I hung the washing out on the line today, hopeful. The football kit, the toddler pyjamas, my daughter’s pale pink winter coat, a bad colour choice for any child’s jacket, are now two-tone. The bottom half of the clothes are nearly dry from the wind, the top half is dark and drenched from the rain showers. It will probably continue like this all day but I’ll leave it out. I like the smell of the rain in the house on the radiators when I finally bring it in.
Rain is synonymous with the Lake District where I grew up. I spent hours watching it fall onto the slate slabbed streets of the villages I worked in as a teenager. In Hawkshead, the closest village to where we lived, I had three different jobs. When I worked in a café the rain would force the walkers through the doors, defeated. They would shuffle over to the counter and order tea and scones while the droplets puddled onto the lino beneath them.
When I worked in the pub I stoked the fire in the bar and watched as waterproof laden families scurried from one shop to the next in the square outside. And when I worked in the rock shop that sold crystal gems and amethyst rings and silver pendants I would sing along to my own mix tapes, as I sat behind the counter and observed a trail of hatted and hooded people jog out of the Co-Op opposite with their milk and bread.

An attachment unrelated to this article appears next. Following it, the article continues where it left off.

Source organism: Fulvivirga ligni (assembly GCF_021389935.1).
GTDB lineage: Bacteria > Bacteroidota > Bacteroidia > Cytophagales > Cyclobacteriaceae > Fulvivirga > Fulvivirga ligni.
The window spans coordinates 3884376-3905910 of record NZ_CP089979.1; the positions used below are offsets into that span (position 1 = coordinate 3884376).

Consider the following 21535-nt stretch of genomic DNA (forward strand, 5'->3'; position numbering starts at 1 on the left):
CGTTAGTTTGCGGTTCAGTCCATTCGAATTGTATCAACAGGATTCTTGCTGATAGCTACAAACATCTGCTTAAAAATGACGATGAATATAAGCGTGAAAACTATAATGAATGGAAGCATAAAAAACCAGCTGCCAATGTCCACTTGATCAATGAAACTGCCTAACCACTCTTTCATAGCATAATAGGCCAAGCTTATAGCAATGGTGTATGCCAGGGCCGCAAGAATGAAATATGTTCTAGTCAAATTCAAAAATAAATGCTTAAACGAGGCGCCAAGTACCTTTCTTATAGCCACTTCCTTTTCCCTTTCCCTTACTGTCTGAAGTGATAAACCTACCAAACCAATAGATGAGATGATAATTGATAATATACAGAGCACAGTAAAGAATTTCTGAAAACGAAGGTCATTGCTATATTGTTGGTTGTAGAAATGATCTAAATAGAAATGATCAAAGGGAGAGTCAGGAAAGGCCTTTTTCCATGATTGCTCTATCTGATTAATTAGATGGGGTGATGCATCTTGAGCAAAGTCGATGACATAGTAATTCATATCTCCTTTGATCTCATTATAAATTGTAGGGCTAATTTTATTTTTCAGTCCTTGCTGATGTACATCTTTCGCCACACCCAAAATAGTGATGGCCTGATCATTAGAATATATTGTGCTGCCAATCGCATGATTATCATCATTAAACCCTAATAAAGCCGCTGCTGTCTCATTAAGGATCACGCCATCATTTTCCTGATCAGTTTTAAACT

It was different when it was sunny. The tourists appeared as if out of nowhere and commandeered every table, every bench at the side of the square, every cobbled street, every corner in the shops. But when it rained the village had a muted feeling, a quiet one. The lights in the shop windows reflected on the wet stone ground and the colours were deeper, soaked still.
After work in the village, I would drive home on the windy roads as the rain continued to fall. Past the swollen lake, and under the low cloud that hung in the trees as windscreen wipers beat in time to the radio. I would swerve the car onto the wrong side of the road to avoid puddles, sometimes having to slow right down to push through a deeper stretch of water. (I always tested the brakes afterward; does it really dry them out? Who knows.) The field outside my old house would be water-logged, the sheep sheltering in the copse of trees. If mum wasn’t home from work yet, I would sit at the windowsill and wait for her, worrying the roads would soon become unpassable. My dad, a forester, would already be at home, his boots alongside the open fire, newspaper shoved into the toes, steaming. You could spend all day out in the rain working but you’ll regret it the next day. Our drinking water, which tumbled onto the fell and into our water tank at the side of the hill, ran a bit siltier, a diluted shade of soil when it rained hard. Just run the tap a bit, Mum would say and it’ll come clean. It always did.